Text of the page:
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questions to ask at first solicitors meeting

  • peterc
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09 Mar 08 #16249 by peterc
Topic started by peterc
hi all,

i have my first sol's meeting on Wednesday and want to get a list of questions together that i can ask of them. Here are some of my thoughts on what i should be asking - are there any others that people can think of?

1. divorcing for ub - can i mention that she had an affair and name the person in my petition?

2. Finances - recommendations on split of house equity

3. Finances - my current job is unsustainable (i am self-employed, and there is too much pressure / irregular work for me) and i am looking for a full time job - what salary would they use to work out sm/cm, can the court force me to carry on with my self-employed job or would they see that me taking a full-time job so that i can be closer with the children a good positive step for the children?

4. Finances - wife plans on using equity from split to put into bank and live off interest (unsustainable as there just isnt enough money there to do that), she refuses to get a job, saying she wants to be able to take / collect from school, and will only get a job 10-2 (basically a pin-money job) - how exposed am i by this?

5. Finance - Cars - roughly mine is valued at 12k, hers at 10k - do we just ignore for sake of 1k difference?

6. Children - i would like a 50-50 split but wife is not warming to this situation (she says i can have them every other weekend :(). I would be willing to ensure that i live a few miles / minutes from where she will be living (when she eventually tells me what she wants!)

7. Pensions - both of us have very small pensions (approx 5k each) - would we ignore these?

8. wife wants amacable split, i suspect she wants to move her boyfriend in as soon as we are in separate houses, can i ask that sm ends when she co-habits or marries? and then revert to CSA rates for Cm?

any other things i should be thinking of?


  • Elizabeth
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09 Mar 08 #16303 by Elizabeth
Reply from Elizabeth
Hello Peter,

I will try to answer/help with your first meeting.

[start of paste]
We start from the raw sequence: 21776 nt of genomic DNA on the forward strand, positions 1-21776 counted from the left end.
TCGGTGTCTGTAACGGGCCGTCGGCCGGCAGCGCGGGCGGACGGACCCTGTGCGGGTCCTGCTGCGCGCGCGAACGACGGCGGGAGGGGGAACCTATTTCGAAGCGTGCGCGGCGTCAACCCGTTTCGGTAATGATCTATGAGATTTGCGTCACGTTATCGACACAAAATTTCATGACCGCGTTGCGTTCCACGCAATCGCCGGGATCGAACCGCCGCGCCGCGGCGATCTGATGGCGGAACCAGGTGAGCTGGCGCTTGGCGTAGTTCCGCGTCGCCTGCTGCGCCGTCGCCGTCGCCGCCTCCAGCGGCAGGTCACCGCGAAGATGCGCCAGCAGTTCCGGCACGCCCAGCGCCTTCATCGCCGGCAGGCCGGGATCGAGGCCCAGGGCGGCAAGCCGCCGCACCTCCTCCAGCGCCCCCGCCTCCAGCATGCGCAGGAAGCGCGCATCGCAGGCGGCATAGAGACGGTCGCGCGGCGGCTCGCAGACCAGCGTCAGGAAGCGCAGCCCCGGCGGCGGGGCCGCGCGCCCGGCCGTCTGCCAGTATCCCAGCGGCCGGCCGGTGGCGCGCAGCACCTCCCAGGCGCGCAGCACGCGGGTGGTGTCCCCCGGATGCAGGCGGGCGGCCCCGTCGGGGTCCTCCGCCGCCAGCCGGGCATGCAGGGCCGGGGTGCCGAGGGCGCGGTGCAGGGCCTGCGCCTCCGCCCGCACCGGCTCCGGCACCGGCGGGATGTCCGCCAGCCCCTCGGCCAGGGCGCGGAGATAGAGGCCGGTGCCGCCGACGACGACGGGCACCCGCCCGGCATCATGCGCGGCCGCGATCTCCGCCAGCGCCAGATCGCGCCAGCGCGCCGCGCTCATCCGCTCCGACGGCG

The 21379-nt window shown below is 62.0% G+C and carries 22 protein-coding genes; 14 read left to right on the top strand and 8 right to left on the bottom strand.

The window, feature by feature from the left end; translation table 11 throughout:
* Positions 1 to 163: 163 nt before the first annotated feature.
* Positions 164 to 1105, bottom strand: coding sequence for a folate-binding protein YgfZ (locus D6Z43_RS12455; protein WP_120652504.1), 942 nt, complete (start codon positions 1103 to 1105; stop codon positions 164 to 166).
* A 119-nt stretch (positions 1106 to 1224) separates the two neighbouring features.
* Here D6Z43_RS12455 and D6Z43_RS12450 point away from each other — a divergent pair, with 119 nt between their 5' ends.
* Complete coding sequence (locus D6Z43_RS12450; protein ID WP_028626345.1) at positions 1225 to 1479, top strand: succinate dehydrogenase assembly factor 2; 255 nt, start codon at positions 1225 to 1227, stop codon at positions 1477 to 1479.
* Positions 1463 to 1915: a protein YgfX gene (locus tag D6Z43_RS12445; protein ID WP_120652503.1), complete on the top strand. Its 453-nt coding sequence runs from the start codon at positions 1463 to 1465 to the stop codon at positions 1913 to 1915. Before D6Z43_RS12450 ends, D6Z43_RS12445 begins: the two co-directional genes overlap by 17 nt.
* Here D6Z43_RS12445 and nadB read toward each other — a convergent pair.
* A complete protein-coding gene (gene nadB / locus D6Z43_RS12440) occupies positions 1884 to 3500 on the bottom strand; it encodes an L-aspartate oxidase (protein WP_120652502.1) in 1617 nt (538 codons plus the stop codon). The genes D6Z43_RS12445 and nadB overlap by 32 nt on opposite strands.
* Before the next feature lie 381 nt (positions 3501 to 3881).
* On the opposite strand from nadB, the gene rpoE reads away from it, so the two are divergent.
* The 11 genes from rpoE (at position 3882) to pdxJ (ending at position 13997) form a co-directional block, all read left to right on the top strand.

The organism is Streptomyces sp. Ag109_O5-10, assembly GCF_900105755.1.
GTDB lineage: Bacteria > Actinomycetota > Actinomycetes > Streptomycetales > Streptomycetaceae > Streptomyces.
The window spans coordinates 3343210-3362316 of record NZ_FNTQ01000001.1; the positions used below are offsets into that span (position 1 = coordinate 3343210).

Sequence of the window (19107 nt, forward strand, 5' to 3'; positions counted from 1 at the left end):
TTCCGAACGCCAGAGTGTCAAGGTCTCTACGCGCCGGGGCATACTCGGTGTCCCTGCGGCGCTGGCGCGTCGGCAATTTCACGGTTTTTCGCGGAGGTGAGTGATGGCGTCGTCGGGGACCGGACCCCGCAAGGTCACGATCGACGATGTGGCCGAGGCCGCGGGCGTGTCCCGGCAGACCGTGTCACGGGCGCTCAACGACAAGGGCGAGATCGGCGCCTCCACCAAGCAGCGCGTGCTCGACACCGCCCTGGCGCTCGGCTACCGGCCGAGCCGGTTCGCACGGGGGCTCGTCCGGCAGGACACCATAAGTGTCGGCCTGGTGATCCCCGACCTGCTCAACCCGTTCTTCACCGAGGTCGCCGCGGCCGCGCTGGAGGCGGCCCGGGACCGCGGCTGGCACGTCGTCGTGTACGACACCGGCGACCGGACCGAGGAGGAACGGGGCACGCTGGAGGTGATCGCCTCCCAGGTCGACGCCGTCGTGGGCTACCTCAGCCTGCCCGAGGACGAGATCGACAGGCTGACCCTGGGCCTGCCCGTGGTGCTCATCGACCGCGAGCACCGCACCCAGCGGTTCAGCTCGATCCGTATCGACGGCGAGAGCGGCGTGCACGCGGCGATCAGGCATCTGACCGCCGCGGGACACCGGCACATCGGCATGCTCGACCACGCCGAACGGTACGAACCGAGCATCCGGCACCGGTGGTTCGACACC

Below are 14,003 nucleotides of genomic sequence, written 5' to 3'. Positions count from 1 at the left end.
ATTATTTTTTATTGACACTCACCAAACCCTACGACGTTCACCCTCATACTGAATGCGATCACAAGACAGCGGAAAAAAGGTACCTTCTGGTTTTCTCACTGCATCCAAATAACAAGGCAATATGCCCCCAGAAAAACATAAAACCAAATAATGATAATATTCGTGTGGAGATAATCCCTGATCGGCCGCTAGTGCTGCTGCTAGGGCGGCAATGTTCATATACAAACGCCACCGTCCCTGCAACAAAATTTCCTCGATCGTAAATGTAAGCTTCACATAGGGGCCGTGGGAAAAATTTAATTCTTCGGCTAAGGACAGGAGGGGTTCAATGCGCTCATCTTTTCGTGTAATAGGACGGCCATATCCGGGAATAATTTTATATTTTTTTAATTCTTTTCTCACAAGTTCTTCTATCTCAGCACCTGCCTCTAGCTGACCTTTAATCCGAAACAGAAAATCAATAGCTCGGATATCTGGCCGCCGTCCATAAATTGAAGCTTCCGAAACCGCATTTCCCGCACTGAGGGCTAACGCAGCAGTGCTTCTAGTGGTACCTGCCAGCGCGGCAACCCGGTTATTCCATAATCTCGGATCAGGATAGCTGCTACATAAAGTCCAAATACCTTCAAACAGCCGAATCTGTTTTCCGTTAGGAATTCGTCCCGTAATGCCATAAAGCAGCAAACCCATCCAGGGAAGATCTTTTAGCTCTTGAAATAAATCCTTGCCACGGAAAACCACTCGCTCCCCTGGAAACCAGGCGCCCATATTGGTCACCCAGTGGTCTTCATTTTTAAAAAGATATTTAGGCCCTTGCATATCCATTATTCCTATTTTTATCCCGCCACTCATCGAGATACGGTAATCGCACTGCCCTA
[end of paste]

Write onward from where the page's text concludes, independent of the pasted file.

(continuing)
1. there are 5 reasons for divorce. Adultery is one of them so if you are divorcing on these grounds then say so. In any divorce petition - in my experience - unfortunately anything can be said as grounds - it is only if the other person (respondent) contests that it becomes complicated - so stick to the facts if they are right.

I am not going to try and answer each point you have made - but will say that you don't have much to fight over, except perhaps the equity in the house (make sure you get a JOINTLY INSTRUCTED VALUATION on the property - I put this in caps because a jointly named valuation is NOT the same - I thought it was and it cost me a lot of wasted time!!

Firstly, as your assets on both sides are limited/almost equal (car - yes it would be treated the same - get a proper valuation of the car)there is not much point taking this to court. It will cost you MUCH more than your joint assets - if there are children involved - whom they live with and their needs will be the court's priority.

As for both your earning capacities - the court will look at whether BOTH parties are maximising these.

Best advice I can give which is general to any case is look up the Matrimonial Causes Act 1973 - this will give you a concrete view of what the courts take into consideration. Each case if viewed differently but these factors will have a huge impact on each individual case. Basically the housing needs of the children come first.

Don't confuse the children issue with the ancillary relief - totally separate - try and avoid court - start at a 50/50 split on everything. The pensions will more than likely stay with each party - they are almost equal and therefore the court will leave them that way - it costs quite a bit (over 1,000 to "Share" them).

Try not to use your solicitor as a sounding board - it will cost you money - every minute you spend with them will cost you money! You are right to try and be prepared with questions - be firm and to the point - it will save your thousands!

I can't see the point in this going to court - it will be more than it's worth - take heed - going to a final hearing can take as long as a year (months between court hearing) TONS of paperwork, time, energy and more importantly money you could be spending on the children.

I hope this helps!

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